MANILA, Philippines – Tropical Storm Ramon (Kalmaegi) maintained its strength and slightly accelerated on Wednesday evening, November 13, while moving over the Philippine Sea.
In a briefing at 11 pm on Wednesday, the Philippine Atmospheric, Geophysical, and Astronomical Services Administration (PAGASA) said Ramon is now 305 kilometers east northeast of Catarman, Northern Samar, or 400 kilometers east of Legazpi City, Albay.
It is moving west northwest at a slightly faster 15 kilometers per hour (km/h) from the previous 10 km/h, though this pace is still slow.
The tropical storm continues to have maximum winds of 65 km/h and gustiness of up to 80 km/h.
The following areas remain under tropical cyclone wind signals:
Signal No. 2 (winds of 61 km/h to 120 km/h)
Signal No. 1 (winds of 30 km/h to 60 km/h)
Ramon is already bringing rain to parts of Luzon as it moves toward land. Below is the latest rainfall forecast for the next 48 hours.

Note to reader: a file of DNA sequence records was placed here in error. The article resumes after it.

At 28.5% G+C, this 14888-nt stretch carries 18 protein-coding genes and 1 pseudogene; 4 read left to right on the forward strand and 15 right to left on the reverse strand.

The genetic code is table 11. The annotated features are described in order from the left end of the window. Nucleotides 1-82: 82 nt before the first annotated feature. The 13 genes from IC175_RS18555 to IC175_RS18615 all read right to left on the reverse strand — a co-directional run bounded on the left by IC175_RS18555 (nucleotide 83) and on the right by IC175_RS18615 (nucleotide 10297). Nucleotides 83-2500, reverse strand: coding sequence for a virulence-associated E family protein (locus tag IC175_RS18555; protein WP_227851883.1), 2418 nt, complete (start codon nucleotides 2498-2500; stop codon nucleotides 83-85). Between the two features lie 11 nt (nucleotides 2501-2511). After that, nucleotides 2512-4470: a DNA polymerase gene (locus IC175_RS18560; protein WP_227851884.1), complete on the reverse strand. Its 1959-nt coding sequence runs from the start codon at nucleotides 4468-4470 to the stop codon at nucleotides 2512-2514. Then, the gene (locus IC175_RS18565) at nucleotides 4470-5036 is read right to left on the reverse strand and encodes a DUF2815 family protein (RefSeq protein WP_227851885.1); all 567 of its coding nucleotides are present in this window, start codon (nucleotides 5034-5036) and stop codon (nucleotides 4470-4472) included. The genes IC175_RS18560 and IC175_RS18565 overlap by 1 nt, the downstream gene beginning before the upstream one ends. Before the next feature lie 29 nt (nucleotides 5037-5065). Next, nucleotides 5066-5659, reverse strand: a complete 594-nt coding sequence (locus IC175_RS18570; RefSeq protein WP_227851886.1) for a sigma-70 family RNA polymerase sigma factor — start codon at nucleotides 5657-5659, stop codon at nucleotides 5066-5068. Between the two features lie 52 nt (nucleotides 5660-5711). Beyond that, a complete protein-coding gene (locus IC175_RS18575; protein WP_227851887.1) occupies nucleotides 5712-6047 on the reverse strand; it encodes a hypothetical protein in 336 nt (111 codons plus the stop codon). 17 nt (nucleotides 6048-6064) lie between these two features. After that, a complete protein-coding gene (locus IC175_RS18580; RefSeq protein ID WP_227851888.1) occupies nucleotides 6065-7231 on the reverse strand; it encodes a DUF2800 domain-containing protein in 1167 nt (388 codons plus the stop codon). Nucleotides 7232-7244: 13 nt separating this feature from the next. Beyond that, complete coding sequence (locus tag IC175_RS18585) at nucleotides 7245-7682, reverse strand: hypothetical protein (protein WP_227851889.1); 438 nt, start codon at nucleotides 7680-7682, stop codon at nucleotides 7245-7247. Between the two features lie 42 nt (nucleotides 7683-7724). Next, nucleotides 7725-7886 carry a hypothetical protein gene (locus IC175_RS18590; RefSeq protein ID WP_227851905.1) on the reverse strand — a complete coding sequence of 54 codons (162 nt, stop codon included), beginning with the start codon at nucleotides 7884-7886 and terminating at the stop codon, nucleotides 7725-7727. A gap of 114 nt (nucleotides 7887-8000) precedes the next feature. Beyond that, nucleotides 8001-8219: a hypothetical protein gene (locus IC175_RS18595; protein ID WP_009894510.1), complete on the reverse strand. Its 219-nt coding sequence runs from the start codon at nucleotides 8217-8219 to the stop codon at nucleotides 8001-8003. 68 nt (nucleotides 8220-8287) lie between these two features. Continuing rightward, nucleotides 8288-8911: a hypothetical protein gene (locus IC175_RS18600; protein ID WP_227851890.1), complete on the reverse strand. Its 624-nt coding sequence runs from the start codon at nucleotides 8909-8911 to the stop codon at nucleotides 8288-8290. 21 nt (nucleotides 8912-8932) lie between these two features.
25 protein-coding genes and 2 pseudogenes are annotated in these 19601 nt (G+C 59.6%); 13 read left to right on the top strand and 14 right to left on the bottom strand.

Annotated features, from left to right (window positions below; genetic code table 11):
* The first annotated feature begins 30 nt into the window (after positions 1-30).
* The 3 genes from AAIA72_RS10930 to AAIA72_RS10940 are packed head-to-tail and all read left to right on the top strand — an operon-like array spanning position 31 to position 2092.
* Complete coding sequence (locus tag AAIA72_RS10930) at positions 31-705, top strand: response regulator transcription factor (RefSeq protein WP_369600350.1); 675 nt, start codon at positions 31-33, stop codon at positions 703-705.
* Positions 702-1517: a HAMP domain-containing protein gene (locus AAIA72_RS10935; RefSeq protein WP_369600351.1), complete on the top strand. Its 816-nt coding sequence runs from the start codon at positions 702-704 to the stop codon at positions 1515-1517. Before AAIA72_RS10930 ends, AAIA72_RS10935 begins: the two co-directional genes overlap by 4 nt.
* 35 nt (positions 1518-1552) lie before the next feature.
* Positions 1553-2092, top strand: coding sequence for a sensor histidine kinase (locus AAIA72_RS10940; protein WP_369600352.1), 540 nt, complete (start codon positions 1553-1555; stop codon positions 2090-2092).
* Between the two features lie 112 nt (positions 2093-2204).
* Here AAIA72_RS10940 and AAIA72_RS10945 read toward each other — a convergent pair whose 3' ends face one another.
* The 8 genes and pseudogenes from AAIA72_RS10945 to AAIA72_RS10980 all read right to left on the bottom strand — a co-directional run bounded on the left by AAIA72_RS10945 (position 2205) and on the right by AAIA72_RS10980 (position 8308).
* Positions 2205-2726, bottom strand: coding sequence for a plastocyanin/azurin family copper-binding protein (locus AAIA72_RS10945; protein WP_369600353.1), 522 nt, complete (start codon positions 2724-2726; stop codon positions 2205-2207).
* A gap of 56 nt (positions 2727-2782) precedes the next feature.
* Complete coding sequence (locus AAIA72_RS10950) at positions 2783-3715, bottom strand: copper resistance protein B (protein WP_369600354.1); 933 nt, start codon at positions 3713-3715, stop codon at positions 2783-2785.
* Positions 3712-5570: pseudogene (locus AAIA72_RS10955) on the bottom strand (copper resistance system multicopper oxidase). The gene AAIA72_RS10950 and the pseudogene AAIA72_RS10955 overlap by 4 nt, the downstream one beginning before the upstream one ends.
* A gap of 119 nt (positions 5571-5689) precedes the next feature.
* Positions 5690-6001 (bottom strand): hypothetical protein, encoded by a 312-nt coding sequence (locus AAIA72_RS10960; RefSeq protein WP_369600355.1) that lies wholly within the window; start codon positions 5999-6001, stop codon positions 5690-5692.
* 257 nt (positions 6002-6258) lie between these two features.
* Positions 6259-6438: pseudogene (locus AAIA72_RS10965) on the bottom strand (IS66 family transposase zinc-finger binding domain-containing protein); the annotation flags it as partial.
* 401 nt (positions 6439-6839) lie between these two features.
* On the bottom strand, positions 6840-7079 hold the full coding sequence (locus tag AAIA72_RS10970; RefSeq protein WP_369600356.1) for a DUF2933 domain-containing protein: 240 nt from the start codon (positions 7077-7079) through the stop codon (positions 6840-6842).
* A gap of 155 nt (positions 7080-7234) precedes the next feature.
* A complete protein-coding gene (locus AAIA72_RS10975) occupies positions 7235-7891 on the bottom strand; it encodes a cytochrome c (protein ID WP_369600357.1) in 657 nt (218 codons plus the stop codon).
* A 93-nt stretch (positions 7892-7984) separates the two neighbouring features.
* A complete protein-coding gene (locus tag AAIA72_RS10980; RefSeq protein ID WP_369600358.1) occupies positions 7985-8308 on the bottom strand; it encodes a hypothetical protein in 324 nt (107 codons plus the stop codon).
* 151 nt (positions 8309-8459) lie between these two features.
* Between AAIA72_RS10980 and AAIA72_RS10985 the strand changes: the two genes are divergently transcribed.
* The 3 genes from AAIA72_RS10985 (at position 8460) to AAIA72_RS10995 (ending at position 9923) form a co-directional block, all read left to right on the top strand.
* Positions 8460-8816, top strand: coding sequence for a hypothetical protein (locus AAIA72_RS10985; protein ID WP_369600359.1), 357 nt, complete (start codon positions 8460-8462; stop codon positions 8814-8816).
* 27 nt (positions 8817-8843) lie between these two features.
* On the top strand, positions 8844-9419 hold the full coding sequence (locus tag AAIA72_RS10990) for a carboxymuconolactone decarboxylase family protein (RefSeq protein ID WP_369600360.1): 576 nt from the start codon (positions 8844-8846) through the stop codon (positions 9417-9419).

Wednesday night, November 13, to Thursday night, November 14
Thursday night, November 14, to Friday night, November 15
Areas affected by Ramon must watch out for possible flash floods and landslides. (READ: FAST FACTS: Tropical cyclones, rainfall advisories)
Classes have been suspended in some areas for Thursday, November 14, as local government units anticipate the effects of heavy rain. (READ: #WalangPasok: Class suspensions, Thursday, November 14, 2019)
Travel is also risky, especially for small vessels, in the seaboards of areas under Signal Nos. 1 and 2, as well as the seaboards of Northern Luzon and the eastern seaboards of Central Luzon and Southern Luzon.
Based on Ramon's latest forecast track, it could make landfall in the Isabela-Cagayan area on Saturday, November 16. This may still change depending on the tropical storm's direction and speed.
Image from PAGASA
Ramon is the Philippines' 18th tropical cyclone for 2019, and the 2nd for November. (READ: LIST: PAGASA's names for tropical cyclones in 2019)
The country gets an average of 20 tropical cyclones annually, but since 2019 is an El Niño year, only 14 to 18 tropical cyclones are expected.
Below is the estimated number of tropical cyclones for the last two months of 2019: